J-School has been back in session for approximately five hours, which means by my conservative estimate, you have probably heard the term “personal brand” dropped about 10,000 times. “Develop your personal brand. You can’t have a successful journalism career without a strong personal brand,” etc. But how do you actually accomplish this?
It sounds complicated, but according to Mark S. Luckie at 10,000 Words, it’s actually pretty simple. Toss away all the social networking, cross-platform integration plans and focus on a few tips you’ve probably known since kindergarten, or at least since your first year at J-School.
A few of Luckie’s tips from his post, 5 Things I’ve learned about building a personal brand and why everything you’ve heard is bogus:
“There are many talented people out there competing for work and the attention of online readers and communities,” wrote Luckie. “What separates the talented from the equally talented but successful, is a good, genuine, likeable personality. You don’t have to be Mr. or Ms. Smiley Face, but people appreciate kindness and humanity. Being arrogant, antisocial, cliquish, or rude will turn many people off and damage your personal brand.”
Luckie wrote: “Not too long ago, I was at a conference and after a long day of workshops I faced the decision of either going back to the hotel room or attending a post-conference networking session. Suffice it to say I would not have my current position if I hadn’t opted to attend the session. Follow the example of Jim Carrey in the movie Yes Man and learn to say yes to new and unique opportunities… you never know where they may lead.”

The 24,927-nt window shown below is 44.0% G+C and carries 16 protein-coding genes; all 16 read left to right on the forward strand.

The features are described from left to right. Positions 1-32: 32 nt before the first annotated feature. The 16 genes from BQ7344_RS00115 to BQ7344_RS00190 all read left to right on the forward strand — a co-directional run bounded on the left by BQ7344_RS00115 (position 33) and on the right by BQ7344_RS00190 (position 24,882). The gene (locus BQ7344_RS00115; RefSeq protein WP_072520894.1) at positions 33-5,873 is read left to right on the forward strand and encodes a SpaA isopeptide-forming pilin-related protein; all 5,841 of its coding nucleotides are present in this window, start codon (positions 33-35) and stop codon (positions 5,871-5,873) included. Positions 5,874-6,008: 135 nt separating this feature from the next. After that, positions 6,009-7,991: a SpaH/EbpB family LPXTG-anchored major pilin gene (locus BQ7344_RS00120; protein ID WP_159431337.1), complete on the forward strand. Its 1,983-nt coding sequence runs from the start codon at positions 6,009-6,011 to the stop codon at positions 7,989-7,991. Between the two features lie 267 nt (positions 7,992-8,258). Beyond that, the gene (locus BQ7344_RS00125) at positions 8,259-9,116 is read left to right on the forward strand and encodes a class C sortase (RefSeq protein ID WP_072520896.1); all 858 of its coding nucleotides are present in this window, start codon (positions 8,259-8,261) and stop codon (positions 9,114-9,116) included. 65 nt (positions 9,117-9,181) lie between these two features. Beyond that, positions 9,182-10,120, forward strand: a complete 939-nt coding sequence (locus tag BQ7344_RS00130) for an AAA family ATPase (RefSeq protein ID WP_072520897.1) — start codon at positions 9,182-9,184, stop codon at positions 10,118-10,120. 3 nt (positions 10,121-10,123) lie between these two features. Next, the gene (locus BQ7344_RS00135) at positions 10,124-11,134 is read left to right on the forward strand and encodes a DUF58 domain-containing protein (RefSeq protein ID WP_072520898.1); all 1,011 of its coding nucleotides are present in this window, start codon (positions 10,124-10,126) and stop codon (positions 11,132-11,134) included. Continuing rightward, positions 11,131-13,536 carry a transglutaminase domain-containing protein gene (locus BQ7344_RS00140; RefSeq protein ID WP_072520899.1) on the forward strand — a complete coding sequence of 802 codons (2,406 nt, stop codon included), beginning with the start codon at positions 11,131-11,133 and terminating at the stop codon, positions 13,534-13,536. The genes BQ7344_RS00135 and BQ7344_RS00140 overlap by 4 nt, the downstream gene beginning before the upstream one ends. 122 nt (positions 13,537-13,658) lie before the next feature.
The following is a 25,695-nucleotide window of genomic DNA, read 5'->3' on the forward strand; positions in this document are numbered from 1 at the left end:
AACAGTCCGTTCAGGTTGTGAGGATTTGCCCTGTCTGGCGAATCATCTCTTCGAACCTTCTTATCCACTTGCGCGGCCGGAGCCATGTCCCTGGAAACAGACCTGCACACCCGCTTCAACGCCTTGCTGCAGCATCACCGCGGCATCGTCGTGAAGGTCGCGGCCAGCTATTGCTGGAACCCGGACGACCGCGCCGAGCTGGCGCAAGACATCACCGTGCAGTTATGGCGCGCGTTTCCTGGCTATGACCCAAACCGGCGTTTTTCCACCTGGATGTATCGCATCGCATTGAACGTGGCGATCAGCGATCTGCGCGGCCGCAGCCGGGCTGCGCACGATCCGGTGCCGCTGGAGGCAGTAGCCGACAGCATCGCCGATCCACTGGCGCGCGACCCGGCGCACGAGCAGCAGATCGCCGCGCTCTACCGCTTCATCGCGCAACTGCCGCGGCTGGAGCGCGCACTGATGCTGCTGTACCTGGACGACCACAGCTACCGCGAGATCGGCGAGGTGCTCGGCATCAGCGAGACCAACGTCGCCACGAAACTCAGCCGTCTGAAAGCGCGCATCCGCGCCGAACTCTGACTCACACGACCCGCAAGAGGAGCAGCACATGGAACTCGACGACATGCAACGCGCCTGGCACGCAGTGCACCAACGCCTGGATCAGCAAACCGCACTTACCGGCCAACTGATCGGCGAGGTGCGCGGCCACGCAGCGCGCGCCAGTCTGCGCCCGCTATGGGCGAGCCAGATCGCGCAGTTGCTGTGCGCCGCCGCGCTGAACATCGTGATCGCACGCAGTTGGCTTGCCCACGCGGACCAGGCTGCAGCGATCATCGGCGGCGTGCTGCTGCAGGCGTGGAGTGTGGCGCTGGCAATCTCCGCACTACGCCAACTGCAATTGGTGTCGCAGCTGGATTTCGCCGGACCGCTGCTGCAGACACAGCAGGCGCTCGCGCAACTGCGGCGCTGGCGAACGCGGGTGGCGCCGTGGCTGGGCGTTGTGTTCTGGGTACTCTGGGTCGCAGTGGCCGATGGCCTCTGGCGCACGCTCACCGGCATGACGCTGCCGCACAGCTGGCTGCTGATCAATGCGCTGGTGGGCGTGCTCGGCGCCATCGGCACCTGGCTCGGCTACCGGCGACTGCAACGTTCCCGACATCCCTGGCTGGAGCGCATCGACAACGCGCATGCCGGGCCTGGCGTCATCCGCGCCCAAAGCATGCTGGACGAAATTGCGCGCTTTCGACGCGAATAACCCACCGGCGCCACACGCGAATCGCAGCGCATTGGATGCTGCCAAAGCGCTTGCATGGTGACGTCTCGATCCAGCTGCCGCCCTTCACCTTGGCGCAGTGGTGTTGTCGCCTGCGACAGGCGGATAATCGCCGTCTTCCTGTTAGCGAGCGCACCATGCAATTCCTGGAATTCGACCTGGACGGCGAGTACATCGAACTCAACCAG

(I added an extra exclamation point for effect (!) because this one is so important. The best way to find a job is to find out who’s hiring. Only a handful of keen young writers will land the Holy Grails of internships, but the other however-many-thousands of us will find work in less obvious places. Oh, and like Luckie, I also met my future boss while covering an event that I didn’t really want to go to in the first place.)
Luckie’s other tips? Show, don’t tell; do favours for people; ditch the “rules.” Read the rest of his article here.
Now that was a lot easier than I thought it would be, too. Whew! What do you think, readers? Does Luckie speak the truth, or is it really all about how many people are following you on Twitter?